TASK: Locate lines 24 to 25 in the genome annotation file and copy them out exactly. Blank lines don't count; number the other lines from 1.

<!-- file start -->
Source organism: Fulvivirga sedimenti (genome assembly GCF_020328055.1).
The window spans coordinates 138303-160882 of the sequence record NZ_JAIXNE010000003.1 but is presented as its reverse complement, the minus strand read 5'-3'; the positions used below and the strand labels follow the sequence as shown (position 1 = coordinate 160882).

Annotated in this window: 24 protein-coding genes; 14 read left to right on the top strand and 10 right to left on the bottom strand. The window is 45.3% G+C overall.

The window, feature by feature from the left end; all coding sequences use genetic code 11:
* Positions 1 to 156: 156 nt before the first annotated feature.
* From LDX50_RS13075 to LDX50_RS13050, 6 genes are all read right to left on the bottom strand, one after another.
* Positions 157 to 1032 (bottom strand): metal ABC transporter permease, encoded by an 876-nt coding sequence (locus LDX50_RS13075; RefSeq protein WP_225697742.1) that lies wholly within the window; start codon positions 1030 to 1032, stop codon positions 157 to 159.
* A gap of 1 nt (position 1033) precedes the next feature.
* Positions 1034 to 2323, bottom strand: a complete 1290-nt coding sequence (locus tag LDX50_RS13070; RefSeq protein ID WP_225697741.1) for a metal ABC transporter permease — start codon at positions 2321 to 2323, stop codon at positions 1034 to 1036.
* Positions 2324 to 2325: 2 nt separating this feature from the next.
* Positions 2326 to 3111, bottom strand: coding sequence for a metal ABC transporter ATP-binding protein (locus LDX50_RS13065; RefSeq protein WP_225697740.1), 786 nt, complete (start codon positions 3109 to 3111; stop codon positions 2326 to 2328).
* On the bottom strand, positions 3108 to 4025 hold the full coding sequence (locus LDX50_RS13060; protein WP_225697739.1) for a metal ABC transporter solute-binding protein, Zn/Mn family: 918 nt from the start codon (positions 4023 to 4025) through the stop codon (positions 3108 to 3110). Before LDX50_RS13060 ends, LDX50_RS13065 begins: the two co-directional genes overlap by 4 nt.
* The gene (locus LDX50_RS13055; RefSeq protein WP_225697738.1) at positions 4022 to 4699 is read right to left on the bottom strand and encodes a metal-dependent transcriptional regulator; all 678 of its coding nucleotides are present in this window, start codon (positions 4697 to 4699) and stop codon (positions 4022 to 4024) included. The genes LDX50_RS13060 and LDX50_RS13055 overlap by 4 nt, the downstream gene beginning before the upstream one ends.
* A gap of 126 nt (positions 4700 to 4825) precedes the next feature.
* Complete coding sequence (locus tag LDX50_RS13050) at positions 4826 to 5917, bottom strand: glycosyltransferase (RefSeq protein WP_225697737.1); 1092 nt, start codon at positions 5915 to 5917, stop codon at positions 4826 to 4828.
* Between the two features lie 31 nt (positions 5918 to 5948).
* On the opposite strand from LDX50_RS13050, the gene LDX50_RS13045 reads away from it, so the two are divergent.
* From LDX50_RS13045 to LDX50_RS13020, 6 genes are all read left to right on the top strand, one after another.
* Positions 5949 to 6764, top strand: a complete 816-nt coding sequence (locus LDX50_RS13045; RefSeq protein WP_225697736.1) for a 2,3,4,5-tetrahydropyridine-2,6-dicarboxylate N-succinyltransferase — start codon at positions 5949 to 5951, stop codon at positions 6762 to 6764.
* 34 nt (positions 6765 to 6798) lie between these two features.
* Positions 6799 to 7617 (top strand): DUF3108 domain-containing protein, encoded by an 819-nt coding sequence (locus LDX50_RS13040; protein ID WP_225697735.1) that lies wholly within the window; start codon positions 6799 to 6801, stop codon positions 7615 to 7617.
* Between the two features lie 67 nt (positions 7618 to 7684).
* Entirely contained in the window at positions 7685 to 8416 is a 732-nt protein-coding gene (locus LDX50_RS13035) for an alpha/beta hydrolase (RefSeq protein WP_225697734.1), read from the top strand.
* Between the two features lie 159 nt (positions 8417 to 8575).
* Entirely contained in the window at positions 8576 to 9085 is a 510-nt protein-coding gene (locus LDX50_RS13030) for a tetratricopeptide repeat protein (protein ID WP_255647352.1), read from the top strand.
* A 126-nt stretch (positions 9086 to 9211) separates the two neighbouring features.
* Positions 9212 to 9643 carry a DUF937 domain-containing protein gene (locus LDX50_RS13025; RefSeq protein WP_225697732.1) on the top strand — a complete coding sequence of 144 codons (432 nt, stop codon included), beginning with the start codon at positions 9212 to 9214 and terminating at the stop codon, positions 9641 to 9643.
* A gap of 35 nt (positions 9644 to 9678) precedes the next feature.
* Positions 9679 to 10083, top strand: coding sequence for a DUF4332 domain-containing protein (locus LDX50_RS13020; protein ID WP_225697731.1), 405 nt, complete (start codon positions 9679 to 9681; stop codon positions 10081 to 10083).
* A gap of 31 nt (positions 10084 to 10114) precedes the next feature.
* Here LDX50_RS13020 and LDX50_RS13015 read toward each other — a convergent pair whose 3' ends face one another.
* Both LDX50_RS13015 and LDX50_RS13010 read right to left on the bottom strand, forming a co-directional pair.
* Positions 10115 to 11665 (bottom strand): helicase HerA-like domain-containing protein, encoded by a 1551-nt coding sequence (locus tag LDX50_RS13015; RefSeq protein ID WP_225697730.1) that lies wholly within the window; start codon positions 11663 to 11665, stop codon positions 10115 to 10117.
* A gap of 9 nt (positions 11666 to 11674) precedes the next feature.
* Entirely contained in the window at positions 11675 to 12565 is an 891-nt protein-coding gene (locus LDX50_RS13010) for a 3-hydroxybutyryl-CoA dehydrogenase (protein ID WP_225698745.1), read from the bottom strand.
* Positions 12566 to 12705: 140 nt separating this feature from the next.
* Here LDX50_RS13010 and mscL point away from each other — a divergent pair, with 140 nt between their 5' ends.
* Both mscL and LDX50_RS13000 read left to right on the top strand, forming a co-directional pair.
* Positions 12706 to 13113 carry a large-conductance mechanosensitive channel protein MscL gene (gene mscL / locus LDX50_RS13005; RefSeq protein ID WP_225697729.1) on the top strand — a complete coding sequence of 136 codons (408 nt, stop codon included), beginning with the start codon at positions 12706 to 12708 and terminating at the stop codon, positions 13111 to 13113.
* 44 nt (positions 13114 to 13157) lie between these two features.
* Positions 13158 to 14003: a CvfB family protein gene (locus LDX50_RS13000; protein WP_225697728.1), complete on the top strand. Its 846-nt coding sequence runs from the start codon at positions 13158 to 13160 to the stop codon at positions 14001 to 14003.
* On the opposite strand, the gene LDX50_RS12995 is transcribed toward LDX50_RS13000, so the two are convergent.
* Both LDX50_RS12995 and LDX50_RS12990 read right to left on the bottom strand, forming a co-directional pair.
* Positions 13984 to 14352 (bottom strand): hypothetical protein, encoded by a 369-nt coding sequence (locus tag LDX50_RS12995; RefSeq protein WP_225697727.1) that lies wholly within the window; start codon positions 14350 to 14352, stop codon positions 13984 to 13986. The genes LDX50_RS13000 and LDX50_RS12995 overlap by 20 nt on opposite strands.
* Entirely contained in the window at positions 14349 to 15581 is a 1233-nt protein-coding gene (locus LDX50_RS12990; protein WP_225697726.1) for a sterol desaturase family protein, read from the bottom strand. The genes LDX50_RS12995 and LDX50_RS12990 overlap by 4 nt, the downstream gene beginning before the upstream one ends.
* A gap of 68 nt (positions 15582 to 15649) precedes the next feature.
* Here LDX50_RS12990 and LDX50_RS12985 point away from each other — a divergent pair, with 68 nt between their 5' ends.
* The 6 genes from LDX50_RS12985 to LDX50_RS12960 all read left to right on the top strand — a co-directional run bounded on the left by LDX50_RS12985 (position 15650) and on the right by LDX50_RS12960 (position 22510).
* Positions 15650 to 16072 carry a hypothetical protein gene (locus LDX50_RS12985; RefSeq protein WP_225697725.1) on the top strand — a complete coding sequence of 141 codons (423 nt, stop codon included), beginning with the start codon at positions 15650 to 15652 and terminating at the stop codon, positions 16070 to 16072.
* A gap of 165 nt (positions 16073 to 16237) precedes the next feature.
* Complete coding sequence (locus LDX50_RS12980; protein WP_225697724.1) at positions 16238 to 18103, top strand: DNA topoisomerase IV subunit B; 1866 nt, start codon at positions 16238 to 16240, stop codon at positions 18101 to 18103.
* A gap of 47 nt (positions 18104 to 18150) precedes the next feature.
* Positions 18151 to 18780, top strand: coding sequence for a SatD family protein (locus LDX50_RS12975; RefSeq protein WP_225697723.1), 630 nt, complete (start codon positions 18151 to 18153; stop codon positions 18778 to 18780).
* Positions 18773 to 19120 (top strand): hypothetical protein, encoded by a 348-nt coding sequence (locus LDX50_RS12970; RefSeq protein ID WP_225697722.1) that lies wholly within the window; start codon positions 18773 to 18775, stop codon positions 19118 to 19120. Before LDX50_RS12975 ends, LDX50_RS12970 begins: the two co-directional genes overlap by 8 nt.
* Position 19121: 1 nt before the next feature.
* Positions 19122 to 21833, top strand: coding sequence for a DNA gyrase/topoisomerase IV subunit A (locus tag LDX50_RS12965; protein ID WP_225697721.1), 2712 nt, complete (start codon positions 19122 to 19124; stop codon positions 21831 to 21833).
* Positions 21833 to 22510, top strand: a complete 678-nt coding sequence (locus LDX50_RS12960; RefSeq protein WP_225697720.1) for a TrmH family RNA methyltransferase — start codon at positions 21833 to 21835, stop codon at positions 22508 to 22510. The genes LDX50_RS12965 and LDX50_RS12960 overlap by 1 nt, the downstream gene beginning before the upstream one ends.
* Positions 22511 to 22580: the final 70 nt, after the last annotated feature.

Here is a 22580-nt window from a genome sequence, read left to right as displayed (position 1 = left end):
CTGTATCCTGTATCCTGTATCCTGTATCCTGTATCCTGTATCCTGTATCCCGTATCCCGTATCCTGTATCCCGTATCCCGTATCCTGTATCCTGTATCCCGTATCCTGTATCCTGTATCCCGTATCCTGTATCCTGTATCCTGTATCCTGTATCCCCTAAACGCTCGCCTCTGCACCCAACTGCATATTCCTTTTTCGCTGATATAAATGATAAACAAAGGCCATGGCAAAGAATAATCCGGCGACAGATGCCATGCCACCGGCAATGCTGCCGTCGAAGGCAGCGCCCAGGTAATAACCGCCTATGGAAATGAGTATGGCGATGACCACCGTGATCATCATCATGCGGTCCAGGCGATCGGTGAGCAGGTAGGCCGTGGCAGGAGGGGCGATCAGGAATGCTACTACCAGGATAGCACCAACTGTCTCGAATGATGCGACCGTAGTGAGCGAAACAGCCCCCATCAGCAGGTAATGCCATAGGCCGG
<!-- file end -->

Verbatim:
* Between the two features lie 159 nt (positions 8417 to 8575).
* Entirely contained in the window at positions 8576 to 9085 is a 510-nt protein-coding gene (locus LDX50_RS13030) for a tetratricopeptide repeat protein (protein ID WP_255647352.1), read from the top strand.